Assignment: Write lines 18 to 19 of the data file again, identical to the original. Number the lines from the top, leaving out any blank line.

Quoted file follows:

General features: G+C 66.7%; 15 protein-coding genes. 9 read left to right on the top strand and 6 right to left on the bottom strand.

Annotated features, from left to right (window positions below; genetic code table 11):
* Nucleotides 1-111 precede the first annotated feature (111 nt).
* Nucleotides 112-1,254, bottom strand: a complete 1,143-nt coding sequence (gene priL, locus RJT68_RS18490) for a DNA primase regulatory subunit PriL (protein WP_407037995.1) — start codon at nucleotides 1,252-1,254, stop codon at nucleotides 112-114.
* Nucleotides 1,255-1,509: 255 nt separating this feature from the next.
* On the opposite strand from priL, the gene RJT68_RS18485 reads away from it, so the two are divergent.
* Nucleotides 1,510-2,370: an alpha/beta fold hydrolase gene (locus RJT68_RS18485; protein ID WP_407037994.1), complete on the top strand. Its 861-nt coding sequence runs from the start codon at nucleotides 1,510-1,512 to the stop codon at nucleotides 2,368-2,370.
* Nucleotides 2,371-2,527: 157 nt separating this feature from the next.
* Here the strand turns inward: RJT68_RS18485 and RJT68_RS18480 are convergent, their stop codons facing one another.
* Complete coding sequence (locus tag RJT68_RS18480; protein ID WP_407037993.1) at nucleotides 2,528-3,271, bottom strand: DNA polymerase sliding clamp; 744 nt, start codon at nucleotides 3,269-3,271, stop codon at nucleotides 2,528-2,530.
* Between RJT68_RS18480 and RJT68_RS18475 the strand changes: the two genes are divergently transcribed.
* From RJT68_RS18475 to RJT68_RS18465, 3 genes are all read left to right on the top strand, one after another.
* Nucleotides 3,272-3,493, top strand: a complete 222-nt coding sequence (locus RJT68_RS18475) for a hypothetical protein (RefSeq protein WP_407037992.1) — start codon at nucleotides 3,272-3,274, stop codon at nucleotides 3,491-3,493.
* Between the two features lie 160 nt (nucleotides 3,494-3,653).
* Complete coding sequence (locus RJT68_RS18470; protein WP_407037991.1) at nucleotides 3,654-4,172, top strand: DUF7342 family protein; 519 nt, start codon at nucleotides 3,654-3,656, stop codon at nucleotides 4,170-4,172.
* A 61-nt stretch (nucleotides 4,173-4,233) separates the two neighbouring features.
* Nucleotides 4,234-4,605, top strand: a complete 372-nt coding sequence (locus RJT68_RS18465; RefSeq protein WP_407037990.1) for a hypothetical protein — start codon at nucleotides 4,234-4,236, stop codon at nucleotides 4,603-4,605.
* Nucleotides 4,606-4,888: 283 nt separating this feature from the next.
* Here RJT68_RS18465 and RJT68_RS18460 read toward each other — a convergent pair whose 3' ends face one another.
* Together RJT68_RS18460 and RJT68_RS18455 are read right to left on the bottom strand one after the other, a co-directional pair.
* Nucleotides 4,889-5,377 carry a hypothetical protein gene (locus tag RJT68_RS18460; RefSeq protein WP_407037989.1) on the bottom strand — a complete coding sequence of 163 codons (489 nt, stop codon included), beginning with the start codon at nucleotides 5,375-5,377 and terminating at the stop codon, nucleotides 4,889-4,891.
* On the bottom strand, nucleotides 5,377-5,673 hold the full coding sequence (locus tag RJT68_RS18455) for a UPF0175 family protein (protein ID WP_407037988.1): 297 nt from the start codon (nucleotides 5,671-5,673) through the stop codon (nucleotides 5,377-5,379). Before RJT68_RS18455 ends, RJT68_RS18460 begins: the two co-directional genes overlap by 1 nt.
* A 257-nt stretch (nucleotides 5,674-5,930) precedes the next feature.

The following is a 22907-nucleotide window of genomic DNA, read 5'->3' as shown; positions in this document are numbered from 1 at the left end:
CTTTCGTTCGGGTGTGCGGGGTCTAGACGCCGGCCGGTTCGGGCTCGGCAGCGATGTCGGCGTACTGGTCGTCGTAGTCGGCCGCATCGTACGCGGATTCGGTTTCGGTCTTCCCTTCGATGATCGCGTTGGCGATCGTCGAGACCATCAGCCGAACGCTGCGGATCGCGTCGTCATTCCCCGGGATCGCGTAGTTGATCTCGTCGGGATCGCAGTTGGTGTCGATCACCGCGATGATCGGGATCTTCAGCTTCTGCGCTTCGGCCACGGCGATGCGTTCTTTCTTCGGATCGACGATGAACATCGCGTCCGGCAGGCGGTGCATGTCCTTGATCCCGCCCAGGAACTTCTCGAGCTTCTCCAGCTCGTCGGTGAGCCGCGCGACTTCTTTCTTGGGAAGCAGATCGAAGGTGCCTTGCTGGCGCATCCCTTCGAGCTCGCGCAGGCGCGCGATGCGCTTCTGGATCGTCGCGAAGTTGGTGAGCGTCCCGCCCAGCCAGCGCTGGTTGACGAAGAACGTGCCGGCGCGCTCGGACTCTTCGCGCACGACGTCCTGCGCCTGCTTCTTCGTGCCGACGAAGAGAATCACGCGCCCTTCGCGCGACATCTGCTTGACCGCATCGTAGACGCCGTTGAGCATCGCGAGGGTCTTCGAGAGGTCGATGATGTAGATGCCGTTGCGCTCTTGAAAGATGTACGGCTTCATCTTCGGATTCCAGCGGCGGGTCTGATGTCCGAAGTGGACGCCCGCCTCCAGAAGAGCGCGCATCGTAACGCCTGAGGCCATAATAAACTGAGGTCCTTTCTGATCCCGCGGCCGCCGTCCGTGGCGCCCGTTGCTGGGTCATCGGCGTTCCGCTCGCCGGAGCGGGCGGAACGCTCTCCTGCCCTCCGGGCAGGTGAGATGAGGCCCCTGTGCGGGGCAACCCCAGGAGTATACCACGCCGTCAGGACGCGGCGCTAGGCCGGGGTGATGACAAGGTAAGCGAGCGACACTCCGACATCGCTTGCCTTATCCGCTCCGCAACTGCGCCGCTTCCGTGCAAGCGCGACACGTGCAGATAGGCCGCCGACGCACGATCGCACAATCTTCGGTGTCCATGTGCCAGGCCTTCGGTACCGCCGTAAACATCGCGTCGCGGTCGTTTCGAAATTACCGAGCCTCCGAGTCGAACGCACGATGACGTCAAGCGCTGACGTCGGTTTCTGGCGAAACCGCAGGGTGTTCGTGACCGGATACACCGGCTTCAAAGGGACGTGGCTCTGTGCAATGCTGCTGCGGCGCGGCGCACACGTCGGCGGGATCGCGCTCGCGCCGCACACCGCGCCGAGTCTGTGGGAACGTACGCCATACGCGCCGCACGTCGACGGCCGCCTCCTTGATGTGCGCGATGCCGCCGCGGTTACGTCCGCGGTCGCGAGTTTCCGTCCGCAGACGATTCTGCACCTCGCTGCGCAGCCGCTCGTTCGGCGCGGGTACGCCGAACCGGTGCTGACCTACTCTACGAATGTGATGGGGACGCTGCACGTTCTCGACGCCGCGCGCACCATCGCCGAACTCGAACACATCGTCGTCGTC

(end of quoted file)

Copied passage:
* Nucleotides 4,606-4,888: 283 nt separating this feature from the next.
* Here RJT68_RS18465 and RJT68_RS18460 read toward each other — a convergent pair whose 3' ends face one another.